The concept of a Storage Area Network (SAN) and Network Attached Storage (NAS) has been around for a long time but it still generates a large amount of confusion amongst technical and semi-technical people alike.
A Storage Area Network (SAN) is composed of an independent system, from one to N) which has the sole purpose of providing access to disk storage via a dedicated network protocol. That network protocol is typically independent of your normal “computer-to-computer” communications protocol (going over your “Ethernet” network), with one exception (iSCSI).
That’s it, really. From a computer or server’s perspective, it is storage (not just disk) space made available to it that is not internal to that computer/server.
A SAN does not provide a file system. This is a common misconception. It is storage only. The file system that will be created on that storage is left up to the client. This is critical to understand when certain advanced features are attempted with a SAN, such as staring storage among several hosts. Typically, a server, or series of servers, will be put in to place to create, manage, and share the file systems out to clients.
Network Attached Storage (NAS) is a way of presenting storage, as a filesystem, to computers and servers. Most home NAS systems are single units, but, in this discussion, we are talking about the enterprise. In enterprise solutions, a NAS is typically a localized SAN with a specialized controller in front of it, with the SAN typically bound to the controller/controllers. The number of devices managed by the NAS is limited, but that limit is extremely high. The controller is unique in that it does all of what the SAN controller would do plus managing the file systems on that storage.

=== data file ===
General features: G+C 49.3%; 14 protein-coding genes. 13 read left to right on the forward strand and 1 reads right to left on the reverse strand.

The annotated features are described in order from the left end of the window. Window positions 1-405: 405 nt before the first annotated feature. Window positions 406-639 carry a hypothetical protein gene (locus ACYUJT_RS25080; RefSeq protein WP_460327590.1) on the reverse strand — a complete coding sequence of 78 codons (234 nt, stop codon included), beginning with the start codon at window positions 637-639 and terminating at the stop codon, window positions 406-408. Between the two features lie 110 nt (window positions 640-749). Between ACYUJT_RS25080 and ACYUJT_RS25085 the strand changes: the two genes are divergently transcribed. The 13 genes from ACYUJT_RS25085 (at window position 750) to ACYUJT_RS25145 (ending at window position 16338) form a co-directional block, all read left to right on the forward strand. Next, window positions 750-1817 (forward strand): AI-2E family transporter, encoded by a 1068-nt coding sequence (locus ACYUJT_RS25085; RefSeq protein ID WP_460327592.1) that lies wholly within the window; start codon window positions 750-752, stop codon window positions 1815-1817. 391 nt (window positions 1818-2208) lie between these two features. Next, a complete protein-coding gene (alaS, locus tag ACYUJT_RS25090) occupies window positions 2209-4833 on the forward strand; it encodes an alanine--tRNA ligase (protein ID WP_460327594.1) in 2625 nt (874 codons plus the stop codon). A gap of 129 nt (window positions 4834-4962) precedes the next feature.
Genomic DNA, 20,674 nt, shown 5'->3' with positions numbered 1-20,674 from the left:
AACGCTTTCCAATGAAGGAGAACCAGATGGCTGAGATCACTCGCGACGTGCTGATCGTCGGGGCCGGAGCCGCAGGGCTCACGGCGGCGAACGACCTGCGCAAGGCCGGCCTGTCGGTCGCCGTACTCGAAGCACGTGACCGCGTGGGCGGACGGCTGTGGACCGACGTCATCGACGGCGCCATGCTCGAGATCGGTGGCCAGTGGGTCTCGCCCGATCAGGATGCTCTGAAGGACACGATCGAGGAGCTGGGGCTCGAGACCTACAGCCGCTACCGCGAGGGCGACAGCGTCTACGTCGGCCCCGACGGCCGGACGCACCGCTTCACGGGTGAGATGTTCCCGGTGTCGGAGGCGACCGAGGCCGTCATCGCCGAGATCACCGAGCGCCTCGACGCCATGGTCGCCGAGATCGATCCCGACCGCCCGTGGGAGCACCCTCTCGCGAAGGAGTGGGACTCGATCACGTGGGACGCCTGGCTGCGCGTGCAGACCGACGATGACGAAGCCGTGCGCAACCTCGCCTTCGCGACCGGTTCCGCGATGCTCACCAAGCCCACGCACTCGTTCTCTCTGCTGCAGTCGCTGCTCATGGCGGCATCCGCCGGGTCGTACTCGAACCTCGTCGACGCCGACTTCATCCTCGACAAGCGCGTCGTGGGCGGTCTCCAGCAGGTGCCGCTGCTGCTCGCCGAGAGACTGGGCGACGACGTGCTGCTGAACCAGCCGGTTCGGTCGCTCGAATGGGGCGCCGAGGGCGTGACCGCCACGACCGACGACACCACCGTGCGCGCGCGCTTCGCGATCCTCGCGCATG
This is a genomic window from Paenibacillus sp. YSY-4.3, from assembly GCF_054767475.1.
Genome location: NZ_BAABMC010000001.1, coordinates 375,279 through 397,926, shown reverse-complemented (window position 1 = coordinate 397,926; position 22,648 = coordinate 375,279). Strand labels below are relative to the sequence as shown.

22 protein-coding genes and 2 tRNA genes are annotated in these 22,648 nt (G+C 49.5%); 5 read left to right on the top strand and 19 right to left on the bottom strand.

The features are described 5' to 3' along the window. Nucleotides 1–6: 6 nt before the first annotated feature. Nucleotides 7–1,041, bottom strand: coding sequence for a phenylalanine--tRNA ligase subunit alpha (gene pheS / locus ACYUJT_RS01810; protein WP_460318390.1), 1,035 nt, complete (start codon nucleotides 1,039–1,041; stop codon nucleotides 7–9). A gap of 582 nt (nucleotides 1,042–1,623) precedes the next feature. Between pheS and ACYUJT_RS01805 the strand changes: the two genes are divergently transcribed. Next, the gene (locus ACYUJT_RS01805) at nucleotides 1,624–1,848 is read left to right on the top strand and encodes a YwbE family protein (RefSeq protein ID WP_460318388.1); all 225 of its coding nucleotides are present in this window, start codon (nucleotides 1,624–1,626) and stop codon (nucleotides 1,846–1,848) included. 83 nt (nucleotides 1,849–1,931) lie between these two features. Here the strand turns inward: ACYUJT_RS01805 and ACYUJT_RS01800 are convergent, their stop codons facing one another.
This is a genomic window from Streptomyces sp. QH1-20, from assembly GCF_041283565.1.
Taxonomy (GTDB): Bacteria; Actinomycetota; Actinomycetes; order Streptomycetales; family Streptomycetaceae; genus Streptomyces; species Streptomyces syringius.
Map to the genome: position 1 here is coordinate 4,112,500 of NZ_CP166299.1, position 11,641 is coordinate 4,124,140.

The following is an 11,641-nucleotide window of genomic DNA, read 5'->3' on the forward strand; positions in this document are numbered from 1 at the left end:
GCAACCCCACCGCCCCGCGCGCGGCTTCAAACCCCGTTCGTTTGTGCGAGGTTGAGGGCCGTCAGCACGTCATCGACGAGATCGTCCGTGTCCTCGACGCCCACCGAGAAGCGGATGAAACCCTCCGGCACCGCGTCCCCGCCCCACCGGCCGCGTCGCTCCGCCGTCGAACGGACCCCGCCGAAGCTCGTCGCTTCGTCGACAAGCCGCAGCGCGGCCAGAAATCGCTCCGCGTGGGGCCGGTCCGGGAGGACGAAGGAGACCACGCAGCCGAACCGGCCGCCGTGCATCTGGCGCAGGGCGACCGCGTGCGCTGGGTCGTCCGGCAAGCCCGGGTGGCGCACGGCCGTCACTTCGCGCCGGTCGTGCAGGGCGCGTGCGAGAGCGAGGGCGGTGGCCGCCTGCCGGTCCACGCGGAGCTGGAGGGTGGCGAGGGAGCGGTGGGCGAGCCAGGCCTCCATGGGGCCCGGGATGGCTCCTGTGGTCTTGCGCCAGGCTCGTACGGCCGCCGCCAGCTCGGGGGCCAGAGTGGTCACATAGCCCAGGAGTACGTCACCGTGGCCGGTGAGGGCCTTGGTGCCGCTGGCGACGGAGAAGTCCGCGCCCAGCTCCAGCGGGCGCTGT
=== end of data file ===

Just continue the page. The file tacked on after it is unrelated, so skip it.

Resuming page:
A NAS does not need another system between it and the hosts that need to access the storage space. Since all file system management is done at the NAS controller, it will know how to share out the file system to all of its customers.
In Summary: a SAN is not a filesystem
Why Do People Use SANs in the Enterprise?
Cost. Simply cost. A SAN solution can be very economical on the cost/gb ratio in the entry-level arena. The nearly intangible expense to measure is the cost associated to managing the filesystems on the remote servers. NAS solutions can be quite expensive in the entry-level and lower mid-level arena, and tend to have better ROI in the mid-level and above arena. However, it all depends on what problem is to be solved.
Secondary answer would be: confusion. Administrators and managers alike do not fully understand the differences. Many say “we need more storage space” with the quick answer of “get a SAN” without grasping how the storage will be used and what the trade-offs are (Database? Virtual Machines? etc). Information which was true in the early days of SANs with regard to the SAN vs. NAS debate no longer holds true, but it still lingers around.
This seems to be a “NAS is better” write-up?
Again, it all depends on the problem that is being solved which should drive the direction of the solution to be implemented. Going by “this one is better than the other” does justice to no one. The point is, implementing a SAN is not a superior alternative, it is just an alternative.
For example, complex environments which have a need for GlobusFS or MooseFS, would not benefit from a NAS since those highly customized clustered filesystems are not directly supported by a NAS. Your typical office location made up of windows desktops, servers, and even a mix of linux hosts, would benefit greatly from a NAS.
Remember: A SAN is disk storage for the hosts to manage. A NAS is storage with a file system.